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Tenth Annual R&D Group FINDINGS Series to be Presented by The Civilians

The tenth annual FINDINGS Series will run from June 16-30 and will be streamed online.

Tenth Annual R&D Group FINDINGS Series to be Presented by The Civilians

The Civilians will present the tenth annual R&D Group FINDINGS Series. The R&D Group is comprised of writers, composers, and directors who worked with The Civilians for nine months to develop seven original pieces of theater through the creative investigation of a pre-selected subject. Artists for this tenth anniversary season were selected from a competitive application process. The open call received a record number of applications, a 60% increase from last year.

The tenth annual FINDINGS Series will run from June 16-30 and will be streamed online. All of these works-in-progress readings are free and will require a reservation. To RSVP, please fill out this form: www.thecivilians.org/rsvp

This FINDINGS Series will feature six projects from the 2020-21 by R&D Group members Galia Backal, Nana Dakin, Isabella Dawis, Jacinth Greywoode, Jaime Lozano, Emily Lyon, AriDy Nox, Reynaldo Piniella, Tylie Shider, Tidtaya Sinutoke, Rachel M. Stevens, & Noelle Viñas.

They are supported by collaborations with Florencia Cuenca, Ikumi Kuronaga, Hayley Finn, Jonathan McCrory, Danica Rodriguez, Dante Flores, Suzu Sakai, Adventure We Can, and more. Ken Urban also participated in this season's R&D Group with an EST/Sloan Commissioned Project, developed by The Civilians; his play will receive its first reading at EST.

This season marks 10 years for The Civilians' R&D Group. Led by R&D Program Director Ilana Becker, the artists share work as it develops, discuss their creative processes, and provide a community of support for one another. Each project develops according to its unique methods of creative inquiry, offering new approaches to the idea of "investigative theater." Methods may include interviews, community engagement, research, or other experimental methods of inquiry.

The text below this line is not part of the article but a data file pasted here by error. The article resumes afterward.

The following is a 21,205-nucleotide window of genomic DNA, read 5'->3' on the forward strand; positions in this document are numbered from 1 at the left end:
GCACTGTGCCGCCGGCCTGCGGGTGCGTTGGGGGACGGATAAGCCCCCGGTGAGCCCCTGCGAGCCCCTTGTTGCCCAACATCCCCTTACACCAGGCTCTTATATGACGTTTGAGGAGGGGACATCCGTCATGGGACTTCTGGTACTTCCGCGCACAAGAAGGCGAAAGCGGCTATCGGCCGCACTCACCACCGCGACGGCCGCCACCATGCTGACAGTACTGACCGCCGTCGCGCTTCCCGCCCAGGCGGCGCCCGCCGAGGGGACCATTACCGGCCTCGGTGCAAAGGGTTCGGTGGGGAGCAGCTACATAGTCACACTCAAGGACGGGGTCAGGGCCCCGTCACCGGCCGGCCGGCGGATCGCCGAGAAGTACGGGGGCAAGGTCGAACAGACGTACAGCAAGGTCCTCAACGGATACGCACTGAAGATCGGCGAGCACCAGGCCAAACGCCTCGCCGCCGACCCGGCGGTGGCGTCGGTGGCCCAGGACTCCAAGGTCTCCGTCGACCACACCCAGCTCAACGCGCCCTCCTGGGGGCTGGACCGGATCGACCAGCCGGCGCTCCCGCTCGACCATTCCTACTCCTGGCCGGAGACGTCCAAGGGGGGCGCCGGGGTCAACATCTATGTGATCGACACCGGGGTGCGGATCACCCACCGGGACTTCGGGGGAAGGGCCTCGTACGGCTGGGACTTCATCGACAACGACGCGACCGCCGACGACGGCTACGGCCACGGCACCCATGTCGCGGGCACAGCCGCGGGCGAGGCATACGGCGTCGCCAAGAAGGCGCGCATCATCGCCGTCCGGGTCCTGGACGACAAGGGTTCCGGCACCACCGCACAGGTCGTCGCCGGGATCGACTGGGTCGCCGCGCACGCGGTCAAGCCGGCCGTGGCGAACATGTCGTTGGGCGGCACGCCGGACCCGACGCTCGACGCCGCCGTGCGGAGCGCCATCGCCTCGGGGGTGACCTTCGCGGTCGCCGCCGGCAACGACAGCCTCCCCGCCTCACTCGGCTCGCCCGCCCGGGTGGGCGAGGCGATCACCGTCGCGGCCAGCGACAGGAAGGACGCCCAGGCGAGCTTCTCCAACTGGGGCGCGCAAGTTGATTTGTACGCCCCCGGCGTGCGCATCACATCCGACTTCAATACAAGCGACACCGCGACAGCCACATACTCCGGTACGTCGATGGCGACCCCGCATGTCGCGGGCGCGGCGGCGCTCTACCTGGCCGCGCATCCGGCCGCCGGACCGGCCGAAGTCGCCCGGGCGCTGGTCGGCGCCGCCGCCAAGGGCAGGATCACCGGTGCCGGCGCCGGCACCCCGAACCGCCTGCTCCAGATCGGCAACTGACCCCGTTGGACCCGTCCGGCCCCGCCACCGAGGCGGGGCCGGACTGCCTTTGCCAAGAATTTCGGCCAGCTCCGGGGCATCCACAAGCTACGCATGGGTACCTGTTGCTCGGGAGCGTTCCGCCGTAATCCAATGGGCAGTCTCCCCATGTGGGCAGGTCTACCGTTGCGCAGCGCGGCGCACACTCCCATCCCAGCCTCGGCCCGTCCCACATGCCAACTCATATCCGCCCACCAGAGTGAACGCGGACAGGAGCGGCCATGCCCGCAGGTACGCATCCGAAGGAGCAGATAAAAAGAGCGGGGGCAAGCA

Projects this year investigate a wide cross-section of topics that share common threads of perseverance, ancestry, and active resilience. They include stories inspired by the murals and lawn signs that emerged in a Minneapolis neighborhood in protest of police brutality, the years young Sally Hemmings spent in Paris, the 20th century South American diaspora, astronomer Hisako Koyama, the fight to end gender-based violence and the killing of women and girls in Mexico, and a participatory theatrical game that invites audiences to take center stage in the fight for environmental justice. The projects' creative processes include interviews, intensive research, and other experimental methods of inquiry. Led by R&D Program Director Ilana Becker and Artistic Director Steve Cosson, the cohort shared and discussed their processes, examined artistic choices, and provided a community of support for one another.

Applications open June 4 for the 2021-22 R&D Group. The Civilians seek writers, composers, directors, and generative theatermakers to join the eleventh cohort of its R&D Group. Participants will have the opportunity to create and develop their own investigative work of theater, contribute to bi-monthly meetings among a cohort of investigative theatermakers, and present a work-in-progress showing as part of the annual FINDINGS Series. The application for the 2021-22 R&D Group can be found on The Civilians website or http://thecivilians.org/applyhere. All applications must be submitted by 6:00pm on July 6, 2021, for consideration.

EVENT DETAILS

EL CÓNDOR MÁGICO - 6/16 @ 7:00PM

Written by Noelle Viñas, Directed by Galia Backal

Gripped with a surrealist dream logic and a need to grieve her father by trying to get to know him after his death, Nieta becomes obsessed with interviewing family members in her waking life about his teenage years and early twenties, which took place during a time her father never spoke of: Uruguay's military dictatorship. Undeterred in her grieving and armed with stubbornness and a sense of humor, Nieta follows a dark road of inquiry from her home in the US to Uruguay, the country of her birth, learning about the political imprisonment of over 400,000 people and the unknown thousands of "disappeared" people across South America. By speaking to relatives both living and in the world beyond through magical realism, Nieta slowly uncovers a collective family secret that recontextualizes her family story and her relationship with both of the countries where she is a citizen.